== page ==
Car camping in the US
March 18, 2013 5:07 PM   Subscribe

Help me compile a togo list. I'm open to everywhere, everything. What is your favorite lesser-known US National Park or State Park for car camping? And the best time of year to visit?
posted by 1066 to Travel & Transportation around United States (16 answers total) 34 users marked this as a favorite
Best answer: I haven't been there for years ... decades really ... but my absolute favorite car camping campground in all of California is Horse Flat, in the Trinity National Forest. Dunno why. Just a run of the mill campground. We used to spend all day bouldering along and over the creek (water or bank touches cost a square of Hershey's each) with day trips to frolic in the Trinity River nearby.

Get one of the sites up on the side of the hill, above the bridge, overlooking the stream, away from the RVs parked down near the gate.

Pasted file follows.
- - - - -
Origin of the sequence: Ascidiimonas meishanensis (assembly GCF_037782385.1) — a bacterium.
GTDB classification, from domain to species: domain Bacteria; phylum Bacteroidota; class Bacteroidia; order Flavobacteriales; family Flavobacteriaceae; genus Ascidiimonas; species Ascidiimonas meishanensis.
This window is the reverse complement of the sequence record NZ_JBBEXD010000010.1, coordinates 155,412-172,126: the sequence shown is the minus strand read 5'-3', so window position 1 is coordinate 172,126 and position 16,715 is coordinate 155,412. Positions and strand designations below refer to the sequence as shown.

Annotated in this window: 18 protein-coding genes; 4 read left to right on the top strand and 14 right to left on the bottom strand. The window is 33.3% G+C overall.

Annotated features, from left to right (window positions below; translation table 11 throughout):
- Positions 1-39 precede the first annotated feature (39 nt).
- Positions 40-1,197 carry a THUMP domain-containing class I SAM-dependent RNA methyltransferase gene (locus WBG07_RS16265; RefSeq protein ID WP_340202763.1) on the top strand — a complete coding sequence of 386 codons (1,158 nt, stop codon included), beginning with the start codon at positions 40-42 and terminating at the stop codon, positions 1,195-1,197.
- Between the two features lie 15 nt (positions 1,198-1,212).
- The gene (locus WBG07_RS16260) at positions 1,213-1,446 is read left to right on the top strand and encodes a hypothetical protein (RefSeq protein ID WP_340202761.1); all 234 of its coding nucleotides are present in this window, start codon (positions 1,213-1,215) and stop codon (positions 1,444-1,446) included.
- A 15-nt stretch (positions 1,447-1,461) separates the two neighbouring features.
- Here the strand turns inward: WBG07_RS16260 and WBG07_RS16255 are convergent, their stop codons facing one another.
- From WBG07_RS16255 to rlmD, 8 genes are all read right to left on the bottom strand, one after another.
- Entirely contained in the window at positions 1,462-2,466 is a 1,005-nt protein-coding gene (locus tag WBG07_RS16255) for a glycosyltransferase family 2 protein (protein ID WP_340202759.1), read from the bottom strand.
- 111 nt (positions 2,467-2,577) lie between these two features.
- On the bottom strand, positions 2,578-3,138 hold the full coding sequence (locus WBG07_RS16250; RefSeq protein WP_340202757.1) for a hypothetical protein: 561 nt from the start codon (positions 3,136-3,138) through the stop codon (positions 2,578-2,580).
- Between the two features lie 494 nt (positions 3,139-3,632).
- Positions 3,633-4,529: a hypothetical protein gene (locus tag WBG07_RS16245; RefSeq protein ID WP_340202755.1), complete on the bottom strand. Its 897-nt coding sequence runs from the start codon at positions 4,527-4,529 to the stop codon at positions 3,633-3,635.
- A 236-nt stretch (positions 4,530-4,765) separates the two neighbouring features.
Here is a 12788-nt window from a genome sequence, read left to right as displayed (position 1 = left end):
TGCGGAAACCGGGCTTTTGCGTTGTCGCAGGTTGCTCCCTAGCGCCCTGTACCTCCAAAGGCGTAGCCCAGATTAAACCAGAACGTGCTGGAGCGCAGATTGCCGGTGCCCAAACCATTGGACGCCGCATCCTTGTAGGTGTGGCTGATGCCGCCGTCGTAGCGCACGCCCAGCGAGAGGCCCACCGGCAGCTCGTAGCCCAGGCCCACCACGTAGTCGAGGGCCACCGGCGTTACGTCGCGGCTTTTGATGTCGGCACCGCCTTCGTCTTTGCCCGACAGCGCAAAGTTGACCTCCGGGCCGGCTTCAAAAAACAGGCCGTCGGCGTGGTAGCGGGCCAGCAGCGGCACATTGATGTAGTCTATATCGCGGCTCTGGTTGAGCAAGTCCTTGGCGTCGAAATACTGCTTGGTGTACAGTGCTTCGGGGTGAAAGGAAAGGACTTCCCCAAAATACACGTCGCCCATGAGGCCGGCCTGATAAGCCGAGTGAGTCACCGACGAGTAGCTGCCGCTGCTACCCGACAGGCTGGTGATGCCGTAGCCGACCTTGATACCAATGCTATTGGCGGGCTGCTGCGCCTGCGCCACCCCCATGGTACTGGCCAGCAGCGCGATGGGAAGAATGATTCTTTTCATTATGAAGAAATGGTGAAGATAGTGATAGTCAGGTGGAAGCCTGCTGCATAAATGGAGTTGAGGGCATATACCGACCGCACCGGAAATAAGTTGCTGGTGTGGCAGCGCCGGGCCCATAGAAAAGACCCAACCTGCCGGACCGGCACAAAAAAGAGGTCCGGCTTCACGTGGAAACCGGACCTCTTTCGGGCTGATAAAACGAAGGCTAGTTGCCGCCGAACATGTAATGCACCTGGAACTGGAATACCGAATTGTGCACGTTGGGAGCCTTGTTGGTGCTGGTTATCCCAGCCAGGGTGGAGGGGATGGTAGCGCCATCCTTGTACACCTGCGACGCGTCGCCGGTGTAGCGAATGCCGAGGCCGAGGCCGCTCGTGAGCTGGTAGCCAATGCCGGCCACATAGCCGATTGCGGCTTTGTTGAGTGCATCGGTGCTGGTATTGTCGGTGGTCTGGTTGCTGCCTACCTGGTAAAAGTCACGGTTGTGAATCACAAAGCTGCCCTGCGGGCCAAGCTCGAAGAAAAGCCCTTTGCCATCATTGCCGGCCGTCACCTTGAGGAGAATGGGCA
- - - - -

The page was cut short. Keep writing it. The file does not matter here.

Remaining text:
MacKerricher State Park in Mendocino is pretty great, too. Not rustic like Horse Flats. This is a well developed, destination type campground a few miles north of Fort Bragg, on Hwy 1. Just getting there is spectacular. We used to pretend we were Hobbits in Middle Earth whenever we camped there.

A little further north in Humboldt is Patrick's Point, also on Hwy 1 and also spectacular. Never camped there, but that's 'cause we day-tripped from McKinleyville, where we lived. Another well developed and possibly crowded destination type campground.
posted by notyou at 5:51 PM on March 18, 2013 [2 favorites]

Best answer: Great Dismal Swamp in Virginia. Don't go in the dead of Summer and I think it's closed in the Winter (but the website will tell you better.